27.     The primary climate change benefit of safe and appropriate speed limits is that they support and encourage greater take-up of walking, cycling and micromobility by reducing the risk to vulnerable road users, making these modes more attractive. This supports emissions reductions.

28.     For town centres where speed limits were reduced and safety improvements introduced under the first tranche of speed limit changes, there has been strong positive feedback, with 19 per cent of respondents advising they are now participating in at least one active mode activity (e.g. walking or cycling) more often since the projects have been completed.

 

Ngā whakaaweawe me ngā tirohanga a te rōpū Kaunihera

Council group impacts and views

29.     The Safe Speeds Programme has been endorsed by the AT Board, the Auckland Council Planning Committee and conforms with direction from the Government Policy Statement on Land Transport 2018/19 – 2027/28 and the Auckland Transport Alignment Project.

30.     In March 2021, Auckland Transport staff held a workshop with Auckland Council’s Planning Committee to provide an update to Councillors on Vision Zero, road safety performance over the past three years and sought feedback on the direction and priorities for Tranche 2 of the programme. The Committee expressed informal strong support for the direction of the Safe Speeds Programme, with a number of members supportive of the programme moving faster into their community areas.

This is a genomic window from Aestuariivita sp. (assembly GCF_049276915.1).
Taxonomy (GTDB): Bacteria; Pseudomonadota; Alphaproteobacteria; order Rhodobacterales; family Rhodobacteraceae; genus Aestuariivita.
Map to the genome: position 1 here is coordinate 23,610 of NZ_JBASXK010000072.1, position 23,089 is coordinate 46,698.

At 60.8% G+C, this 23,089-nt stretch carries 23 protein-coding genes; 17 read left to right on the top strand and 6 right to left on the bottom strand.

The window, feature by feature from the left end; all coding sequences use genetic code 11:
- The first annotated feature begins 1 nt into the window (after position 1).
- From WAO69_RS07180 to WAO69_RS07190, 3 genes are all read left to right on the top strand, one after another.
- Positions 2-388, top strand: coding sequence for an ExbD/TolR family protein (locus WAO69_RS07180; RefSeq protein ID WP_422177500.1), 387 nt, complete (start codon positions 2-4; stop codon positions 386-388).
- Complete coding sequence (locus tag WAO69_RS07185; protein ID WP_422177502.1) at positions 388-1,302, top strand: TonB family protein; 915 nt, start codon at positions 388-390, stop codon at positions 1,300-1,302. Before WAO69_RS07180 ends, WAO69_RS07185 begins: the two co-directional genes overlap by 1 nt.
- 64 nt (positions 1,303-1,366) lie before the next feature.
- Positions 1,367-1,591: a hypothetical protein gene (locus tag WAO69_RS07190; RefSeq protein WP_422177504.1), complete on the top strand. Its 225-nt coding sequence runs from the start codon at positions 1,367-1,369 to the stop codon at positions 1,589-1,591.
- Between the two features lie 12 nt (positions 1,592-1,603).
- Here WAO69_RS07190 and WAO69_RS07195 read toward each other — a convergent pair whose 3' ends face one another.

Ngā whakaaweawe ā-rohe me ngā tirohanga a te poari ā-rohe

Local impacts and local board views

31.     Public submissions and feedback will be provided as Attachment B (to be tabled at the business meeting and to be workshopped with the local board on 7 December 2021).

32.     This report provides the opportunity for local boards to provide feedback on changes proposed in Tranche 2A.

33.     Feedback provided in relation to Tranche 1 has also been considered by Auckland Transport in the development of the current proposals.